This collection of essays by one of the most prominent and internationally respected philosophers of action theory is concerned with deepening our understanding of the notion of intention. These essays enrich Bratman's account of commitment involved in intending, and explore its implications for our understanding of temptation and self-control, shared intention and shared cooperative activity, and moral responsibility. This collection will be a valuable resource for a wide range of philosophers and their students, and will also be of interest to social and developmental psychologists, AI researchers, and game and decision theorists.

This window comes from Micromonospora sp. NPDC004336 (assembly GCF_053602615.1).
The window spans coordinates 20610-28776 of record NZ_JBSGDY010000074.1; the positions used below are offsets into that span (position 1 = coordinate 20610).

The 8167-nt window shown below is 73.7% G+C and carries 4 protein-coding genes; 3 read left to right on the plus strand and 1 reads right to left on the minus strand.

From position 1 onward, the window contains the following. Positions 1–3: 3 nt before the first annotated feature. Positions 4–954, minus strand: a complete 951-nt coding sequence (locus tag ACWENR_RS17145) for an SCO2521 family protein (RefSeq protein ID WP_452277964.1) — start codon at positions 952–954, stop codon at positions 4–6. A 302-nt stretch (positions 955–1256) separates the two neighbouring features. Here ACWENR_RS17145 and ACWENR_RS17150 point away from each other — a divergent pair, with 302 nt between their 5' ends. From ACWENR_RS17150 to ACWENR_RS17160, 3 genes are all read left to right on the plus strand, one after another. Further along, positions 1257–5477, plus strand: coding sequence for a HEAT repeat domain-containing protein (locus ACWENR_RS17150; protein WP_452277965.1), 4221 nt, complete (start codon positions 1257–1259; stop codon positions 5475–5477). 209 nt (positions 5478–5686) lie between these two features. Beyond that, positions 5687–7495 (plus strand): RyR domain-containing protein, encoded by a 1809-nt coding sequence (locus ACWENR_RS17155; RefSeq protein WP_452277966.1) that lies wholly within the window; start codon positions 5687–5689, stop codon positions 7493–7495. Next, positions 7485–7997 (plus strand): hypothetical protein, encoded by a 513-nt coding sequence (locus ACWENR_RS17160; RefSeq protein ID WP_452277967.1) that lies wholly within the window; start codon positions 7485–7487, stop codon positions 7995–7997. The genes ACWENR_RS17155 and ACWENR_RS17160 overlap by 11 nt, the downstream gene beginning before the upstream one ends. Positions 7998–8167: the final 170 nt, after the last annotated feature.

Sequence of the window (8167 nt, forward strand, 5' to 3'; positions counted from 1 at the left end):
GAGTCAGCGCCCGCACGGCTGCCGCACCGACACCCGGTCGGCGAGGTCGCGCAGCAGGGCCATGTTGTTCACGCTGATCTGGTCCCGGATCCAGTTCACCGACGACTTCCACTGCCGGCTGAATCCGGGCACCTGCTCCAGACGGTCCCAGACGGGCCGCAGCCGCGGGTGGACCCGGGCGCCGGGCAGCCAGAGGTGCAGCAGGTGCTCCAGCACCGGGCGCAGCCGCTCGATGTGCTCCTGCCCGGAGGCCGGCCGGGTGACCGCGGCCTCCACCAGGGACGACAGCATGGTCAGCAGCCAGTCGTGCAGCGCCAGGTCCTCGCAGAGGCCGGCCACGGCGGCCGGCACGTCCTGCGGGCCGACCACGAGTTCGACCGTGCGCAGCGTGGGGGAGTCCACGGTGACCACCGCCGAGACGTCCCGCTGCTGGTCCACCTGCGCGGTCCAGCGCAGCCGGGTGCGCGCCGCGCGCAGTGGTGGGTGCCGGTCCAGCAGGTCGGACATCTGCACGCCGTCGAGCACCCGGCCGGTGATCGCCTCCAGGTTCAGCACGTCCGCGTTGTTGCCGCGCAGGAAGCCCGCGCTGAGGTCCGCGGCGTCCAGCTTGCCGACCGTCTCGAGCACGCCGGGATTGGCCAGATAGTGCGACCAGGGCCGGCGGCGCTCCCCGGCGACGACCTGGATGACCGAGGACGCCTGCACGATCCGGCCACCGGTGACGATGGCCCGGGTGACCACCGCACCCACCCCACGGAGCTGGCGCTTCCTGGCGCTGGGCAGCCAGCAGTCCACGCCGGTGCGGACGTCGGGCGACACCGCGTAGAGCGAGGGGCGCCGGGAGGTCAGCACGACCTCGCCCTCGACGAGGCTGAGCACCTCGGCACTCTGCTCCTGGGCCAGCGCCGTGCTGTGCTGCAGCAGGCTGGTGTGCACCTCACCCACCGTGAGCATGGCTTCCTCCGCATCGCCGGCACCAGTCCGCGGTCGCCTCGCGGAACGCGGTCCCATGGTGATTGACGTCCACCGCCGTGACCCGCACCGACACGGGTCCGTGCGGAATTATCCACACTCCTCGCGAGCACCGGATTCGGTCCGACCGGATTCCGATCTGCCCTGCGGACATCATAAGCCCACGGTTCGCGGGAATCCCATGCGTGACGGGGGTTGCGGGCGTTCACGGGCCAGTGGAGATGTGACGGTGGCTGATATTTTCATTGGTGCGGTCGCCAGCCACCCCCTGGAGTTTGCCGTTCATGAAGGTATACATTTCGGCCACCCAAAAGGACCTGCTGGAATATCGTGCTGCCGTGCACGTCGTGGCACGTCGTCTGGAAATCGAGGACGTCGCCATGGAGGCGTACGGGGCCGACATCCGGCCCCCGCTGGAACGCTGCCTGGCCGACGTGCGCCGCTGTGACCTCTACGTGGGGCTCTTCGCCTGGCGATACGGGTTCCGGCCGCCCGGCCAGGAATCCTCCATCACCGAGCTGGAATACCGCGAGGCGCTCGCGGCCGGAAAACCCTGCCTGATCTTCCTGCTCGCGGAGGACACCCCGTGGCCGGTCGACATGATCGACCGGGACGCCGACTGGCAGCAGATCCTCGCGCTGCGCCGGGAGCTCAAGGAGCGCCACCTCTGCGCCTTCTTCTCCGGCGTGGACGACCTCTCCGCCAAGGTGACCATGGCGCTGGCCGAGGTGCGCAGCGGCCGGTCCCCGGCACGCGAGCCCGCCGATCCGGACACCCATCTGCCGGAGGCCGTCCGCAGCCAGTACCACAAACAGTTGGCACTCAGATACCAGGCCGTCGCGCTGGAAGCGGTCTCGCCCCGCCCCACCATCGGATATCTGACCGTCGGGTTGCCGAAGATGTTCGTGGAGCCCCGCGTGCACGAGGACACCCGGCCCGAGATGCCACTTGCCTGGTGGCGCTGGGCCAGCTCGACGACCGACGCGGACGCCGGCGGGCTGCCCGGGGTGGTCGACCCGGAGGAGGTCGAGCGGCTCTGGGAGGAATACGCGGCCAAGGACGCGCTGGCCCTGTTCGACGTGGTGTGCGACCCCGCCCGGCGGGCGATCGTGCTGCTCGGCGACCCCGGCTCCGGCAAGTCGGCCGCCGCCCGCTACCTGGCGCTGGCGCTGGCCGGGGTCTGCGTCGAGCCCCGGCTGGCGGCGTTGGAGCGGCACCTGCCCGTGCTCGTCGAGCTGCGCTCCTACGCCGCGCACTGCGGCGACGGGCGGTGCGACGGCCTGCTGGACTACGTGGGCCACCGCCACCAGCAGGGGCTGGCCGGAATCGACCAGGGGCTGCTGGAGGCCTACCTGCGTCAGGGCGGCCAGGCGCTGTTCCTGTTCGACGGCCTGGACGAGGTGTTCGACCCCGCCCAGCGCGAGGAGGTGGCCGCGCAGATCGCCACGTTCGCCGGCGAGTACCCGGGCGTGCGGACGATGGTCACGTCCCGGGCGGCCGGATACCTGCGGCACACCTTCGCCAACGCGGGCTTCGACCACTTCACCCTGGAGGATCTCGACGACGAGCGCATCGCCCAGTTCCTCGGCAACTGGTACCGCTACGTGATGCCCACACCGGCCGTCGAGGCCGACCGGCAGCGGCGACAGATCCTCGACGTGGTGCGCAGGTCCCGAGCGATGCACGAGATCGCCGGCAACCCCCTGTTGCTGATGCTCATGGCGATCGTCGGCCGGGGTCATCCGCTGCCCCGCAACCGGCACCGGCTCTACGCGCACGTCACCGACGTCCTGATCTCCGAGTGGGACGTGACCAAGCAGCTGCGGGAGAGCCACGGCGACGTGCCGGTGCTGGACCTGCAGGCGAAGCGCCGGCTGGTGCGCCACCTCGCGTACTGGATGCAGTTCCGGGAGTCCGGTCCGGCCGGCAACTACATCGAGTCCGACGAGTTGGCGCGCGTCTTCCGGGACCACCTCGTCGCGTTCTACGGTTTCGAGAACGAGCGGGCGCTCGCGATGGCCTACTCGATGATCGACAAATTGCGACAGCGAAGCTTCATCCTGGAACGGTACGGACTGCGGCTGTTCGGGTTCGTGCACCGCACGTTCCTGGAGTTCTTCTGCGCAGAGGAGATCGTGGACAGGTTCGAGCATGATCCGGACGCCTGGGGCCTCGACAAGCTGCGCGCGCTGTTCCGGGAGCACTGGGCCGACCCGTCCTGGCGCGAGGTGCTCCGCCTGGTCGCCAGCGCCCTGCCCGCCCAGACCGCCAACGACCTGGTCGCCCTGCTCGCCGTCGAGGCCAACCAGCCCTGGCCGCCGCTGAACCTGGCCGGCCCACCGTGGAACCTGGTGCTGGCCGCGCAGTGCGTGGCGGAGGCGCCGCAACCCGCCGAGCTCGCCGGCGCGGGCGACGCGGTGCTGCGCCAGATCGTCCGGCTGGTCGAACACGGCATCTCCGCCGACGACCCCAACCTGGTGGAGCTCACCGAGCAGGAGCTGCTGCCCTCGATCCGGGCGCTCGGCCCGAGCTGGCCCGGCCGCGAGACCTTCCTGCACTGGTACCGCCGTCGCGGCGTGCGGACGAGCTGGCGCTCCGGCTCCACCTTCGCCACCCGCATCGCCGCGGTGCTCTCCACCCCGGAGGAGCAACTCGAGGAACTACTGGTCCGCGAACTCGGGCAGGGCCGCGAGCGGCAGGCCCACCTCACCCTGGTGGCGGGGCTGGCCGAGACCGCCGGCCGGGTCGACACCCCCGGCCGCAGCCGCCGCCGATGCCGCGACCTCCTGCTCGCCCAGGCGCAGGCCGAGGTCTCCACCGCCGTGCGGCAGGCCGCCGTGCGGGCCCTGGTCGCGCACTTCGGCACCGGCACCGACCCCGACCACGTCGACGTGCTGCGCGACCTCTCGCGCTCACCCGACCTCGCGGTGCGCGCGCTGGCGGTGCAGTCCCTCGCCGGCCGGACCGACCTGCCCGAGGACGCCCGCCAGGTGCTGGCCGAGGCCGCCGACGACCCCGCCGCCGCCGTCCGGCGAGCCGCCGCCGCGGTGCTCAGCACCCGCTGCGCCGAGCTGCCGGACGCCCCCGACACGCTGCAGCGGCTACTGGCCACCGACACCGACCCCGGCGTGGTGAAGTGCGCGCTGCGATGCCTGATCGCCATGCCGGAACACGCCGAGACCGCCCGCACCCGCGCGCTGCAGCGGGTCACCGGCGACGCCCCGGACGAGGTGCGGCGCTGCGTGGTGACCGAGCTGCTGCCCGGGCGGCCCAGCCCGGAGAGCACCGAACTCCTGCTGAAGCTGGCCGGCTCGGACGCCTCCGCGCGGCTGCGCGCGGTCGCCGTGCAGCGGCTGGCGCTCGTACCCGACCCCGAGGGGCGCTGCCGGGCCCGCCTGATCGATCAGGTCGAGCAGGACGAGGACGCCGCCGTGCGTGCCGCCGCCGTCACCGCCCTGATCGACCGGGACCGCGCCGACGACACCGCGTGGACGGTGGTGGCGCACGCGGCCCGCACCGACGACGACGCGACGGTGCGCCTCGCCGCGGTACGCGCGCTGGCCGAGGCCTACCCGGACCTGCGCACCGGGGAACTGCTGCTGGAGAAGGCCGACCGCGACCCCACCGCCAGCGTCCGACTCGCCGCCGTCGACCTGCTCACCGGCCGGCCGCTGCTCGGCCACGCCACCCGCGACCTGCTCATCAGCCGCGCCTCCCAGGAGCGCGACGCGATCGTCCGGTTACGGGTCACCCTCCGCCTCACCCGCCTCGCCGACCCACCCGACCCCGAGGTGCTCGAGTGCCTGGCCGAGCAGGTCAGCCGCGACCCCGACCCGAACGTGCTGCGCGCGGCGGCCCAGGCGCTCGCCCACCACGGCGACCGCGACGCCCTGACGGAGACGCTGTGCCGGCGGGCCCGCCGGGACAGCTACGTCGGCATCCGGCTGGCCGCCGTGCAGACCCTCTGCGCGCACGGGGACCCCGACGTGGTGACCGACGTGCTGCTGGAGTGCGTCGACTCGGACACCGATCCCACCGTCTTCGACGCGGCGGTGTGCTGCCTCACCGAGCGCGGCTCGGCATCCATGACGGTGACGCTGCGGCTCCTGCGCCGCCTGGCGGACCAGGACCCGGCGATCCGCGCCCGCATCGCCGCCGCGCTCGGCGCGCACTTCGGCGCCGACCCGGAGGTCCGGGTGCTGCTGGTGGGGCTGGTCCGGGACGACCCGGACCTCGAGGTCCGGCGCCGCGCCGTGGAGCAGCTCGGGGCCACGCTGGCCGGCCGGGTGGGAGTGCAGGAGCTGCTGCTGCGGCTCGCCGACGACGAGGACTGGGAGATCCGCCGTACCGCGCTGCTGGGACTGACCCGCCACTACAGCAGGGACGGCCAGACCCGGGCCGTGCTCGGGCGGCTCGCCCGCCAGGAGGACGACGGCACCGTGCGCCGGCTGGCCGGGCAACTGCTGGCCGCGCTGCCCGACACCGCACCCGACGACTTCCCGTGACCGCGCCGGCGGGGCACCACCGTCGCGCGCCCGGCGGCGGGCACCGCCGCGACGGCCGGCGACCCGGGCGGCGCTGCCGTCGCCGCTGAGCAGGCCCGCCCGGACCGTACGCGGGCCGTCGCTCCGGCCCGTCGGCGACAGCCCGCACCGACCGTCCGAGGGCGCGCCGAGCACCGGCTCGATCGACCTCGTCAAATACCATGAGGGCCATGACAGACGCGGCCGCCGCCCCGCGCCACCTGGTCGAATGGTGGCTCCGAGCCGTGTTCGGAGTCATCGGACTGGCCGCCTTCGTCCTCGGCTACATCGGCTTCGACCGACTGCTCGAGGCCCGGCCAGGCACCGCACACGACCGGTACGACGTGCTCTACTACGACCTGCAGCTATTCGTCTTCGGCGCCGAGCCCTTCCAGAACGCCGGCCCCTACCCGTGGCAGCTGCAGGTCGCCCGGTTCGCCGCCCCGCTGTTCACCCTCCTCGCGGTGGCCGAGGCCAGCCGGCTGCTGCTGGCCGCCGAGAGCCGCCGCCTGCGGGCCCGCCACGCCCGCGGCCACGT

Table of Contents1. Introduction: planning agents in a social world; Part I. Acceptance and Stability: 2. Practical reasoning and acceptance in a context; 3. Planning and temptation; 4. Toxin, temptation, and the stability of intention; Part II. Shared Agency: 5. Shared cooperative activity; 6. Shared intention; 7. Shared intention and mutual obligation; 8. I intend that we J; Part III. Responsibility and Identification: 9. Responsibility and planning; 10. Identification, decision, and treating as a reason; Part IV. Critical Studies: 11. Davidson's theory of intention; 12. Castañeda's theory of thought and action; 13. Cognitivism about practical reason; 14. Critical study of Korsgaard's The Sources of Normativity.